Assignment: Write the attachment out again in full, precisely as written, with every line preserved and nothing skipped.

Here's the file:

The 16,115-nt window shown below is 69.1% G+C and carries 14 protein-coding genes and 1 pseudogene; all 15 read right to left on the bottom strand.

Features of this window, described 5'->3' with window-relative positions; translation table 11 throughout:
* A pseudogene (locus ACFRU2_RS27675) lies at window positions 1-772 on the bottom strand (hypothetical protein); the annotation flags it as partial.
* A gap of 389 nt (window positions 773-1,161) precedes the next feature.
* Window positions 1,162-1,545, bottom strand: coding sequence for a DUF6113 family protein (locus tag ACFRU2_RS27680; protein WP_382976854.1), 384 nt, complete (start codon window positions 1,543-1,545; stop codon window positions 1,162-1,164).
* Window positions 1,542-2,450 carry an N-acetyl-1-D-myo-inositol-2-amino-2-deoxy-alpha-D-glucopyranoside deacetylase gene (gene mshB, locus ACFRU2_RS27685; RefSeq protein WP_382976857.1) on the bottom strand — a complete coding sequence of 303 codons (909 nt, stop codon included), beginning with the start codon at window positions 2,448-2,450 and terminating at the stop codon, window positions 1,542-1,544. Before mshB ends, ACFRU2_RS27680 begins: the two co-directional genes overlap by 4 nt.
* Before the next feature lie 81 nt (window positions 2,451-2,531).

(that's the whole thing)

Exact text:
The 16,115-nt window shown below is 69.1% G+C and carries 14 protein-coding genes and 1 pseudogene; all 15 read right to left on the bottom strand.

Features of this window, described 5'->3' with window-relative positions; translation table 11 throughout:
* A pseudogene (locus ACFRU2_RS27675) lies at window positions 1-772 on the bottom strand (hypothetical protein); the annotation flags it as partial.
* A gap of 389 nt (window positions 773-1,161) precedes the next feature.
* Window positions 1,162-1,545, bottom strand: coding sequence for a DUF6113 family protein (locus tag ACFRU2_RS27680; protein WP_382976854.1), 384 nt, complete (start codon window positions 1,543-1,545; stop codon window positions 1,162-1,164).
* Window positions 1,542-2,450 carry an N-acetyl-1-D-myo-inositol-2-amino-2-deoxy-alpha-D-glucopyranoside deacetylase gene (gene mshB, locus ACFRU2_RS27685; RefSeq protein WP_382976857.1) on the bottom strand — a complete coding sequence of 303 codons (909 nt, stop codon included), beginning with the start codon at window positions 2,448-2,450 and terminating at the stop codon, window positions 1,542-1,544. Before mshB ends, ACFRU2_RS27680 begins: the two co-directional genes overlap by 4 nt.
* Before the next feature lie 81 nt (window positions 2,451-2,531).